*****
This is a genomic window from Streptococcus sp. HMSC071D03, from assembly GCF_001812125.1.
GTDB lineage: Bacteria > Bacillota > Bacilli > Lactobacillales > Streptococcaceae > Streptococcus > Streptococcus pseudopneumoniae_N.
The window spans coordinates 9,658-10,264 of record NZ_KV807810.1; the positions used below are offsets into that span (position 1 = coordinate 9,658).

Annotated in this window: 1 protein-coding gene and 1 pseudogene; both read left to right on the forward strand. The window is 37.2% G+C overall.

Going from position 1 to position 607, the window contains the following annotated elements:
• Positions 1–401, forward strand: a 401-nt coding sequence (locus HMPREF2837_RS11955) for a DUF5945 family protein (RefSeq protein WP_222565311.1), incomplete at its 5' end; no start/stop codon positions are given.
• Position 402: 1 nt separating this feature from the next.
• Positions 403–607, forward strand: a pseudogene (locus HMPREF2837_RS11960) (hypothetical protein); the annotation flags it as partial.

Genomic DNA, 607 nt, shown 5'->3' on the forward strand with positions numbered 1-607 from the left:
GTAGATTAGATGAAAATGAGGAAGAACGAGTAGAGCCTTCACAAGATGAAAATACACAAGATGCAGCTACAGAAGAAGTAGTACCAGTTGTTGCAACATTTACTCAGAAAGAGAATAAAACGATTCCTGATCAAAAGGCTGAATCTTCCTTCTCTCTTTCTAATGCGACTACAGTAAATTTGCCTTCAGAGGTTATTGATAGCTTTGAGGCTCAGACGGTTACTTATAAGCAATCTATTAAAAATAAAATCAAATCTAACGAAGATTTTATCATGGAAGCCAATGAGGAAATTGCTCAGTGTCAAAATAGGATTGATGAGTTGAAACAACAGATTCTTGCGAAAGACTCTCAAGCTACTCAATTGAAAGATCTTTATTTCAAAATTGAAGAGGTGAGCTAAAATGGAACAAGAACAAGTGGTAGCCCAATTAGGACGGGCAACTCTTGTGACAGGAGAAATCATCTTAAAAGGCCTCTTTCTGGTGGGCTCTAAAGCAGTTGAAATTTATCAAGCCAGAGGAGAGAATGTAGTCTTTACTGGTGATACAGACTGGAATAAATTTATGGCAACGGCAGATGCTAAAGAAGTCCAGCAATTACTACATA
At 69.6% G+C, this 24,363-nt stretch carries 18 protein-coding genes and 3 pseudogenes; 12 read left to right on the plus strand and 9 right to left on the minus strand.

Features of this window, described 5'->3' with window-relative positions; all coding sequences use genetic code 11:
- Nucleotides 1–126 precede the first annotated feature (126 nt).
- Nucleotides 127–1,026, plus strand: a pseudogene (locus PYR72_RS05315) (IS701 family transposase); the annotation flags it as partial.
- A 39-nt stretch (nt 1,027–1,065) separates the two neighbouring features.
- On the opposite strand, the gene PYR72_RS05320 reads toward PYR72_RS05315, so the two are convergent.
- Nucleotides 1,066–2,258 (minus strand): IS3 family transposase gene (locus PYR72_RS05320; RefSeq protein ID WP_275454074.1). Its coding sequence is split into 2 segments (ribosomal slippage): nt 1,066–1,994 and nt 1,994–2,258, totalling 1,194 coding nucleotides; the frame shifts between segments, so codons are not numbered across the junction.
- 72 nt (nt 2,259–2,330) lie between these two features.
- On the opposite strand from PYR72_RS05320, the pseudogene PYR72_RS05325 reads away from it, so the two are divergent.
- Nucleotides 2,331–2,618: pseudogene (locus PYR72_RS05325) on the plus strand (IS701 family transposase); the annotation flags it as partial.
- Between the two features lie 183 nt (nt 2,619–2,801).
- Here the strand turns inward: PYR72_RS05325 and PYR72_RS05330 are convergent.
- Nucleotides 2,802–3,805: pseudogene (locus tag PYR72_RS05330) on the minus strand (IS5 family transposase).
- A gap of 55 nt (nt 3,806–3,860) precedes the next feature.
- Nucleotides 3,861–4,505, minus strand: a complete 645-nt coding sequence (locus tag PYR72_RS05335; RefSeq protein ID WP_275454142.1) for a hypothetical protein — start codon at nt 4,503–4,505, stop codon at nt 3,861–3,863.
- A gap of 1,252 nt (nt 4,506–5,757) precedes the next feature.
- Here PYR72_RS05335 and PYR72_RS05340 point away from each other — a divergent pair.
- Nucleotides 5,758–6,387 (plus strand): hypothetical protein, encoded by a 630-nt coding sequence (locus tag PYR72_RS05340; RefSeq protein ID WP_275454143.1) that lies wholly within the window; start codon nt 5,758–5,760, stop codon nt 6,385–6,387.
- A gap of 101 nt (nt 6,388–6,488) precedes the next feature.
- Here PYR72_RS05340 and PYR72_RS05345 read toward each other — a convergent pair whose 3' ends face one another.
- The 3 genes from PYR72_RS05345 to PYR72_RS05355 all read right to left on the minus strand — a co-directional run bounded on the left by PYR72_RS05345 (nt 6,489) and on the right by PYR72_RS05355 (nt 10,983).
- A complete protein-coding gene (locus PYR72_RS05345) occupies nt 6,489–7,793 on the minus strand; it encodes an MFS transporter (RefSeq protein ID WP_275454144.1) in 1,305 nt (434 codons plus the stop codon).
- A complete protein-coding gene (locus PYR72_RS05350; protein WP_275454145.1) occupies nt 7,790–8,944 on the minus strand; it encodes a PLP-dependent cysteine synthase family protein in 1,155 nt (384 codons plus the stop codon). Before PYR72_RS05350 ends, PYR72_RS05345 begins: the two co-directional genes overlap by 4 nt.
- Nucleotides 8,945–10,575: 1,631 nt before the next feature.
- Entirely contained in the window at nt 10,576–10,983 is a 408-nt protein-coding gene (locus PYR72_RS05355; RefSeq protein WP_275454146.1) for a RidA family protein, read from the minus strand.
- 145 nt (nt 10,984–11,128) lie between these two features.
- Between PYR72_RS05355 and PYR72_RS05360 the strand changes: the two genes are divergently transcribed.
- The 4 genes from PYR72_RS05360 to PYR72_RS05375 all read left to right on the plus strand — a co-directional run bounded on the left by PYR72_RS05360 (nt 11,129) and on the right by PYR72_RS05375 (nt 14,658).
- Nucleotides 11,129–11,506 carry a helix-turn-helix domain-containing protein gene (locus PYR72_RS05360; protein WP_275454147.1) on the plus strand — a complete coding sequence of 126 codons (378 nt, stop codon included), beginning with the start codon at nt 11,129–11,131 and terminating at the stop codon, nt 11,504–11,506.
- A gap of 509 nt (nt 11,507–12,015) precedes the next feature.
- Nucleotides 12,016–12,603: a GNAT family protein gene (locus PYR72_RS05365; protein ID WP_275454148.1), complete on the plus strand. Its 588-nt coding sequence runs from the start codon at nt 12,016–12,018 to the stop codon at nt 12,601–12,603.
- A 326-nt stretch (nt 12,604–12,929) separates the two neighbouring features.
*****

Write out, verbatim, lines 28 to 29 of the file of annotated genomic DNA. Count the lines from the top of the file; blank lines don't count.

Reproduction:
- Nucleotides 5,758–6,387 (plus strand): hypothetical protein, encoded by a 630-nt coding sequence (locus tag PYR72_RS05340; RefSeq protein ID WP_275454143.1) that lies wholly within the window; start codon nt 5,758–5,760, stop codon nt 6,385–6,387.
- A gap of 101 nt (nt 6,388–6,488) precedes the next feature.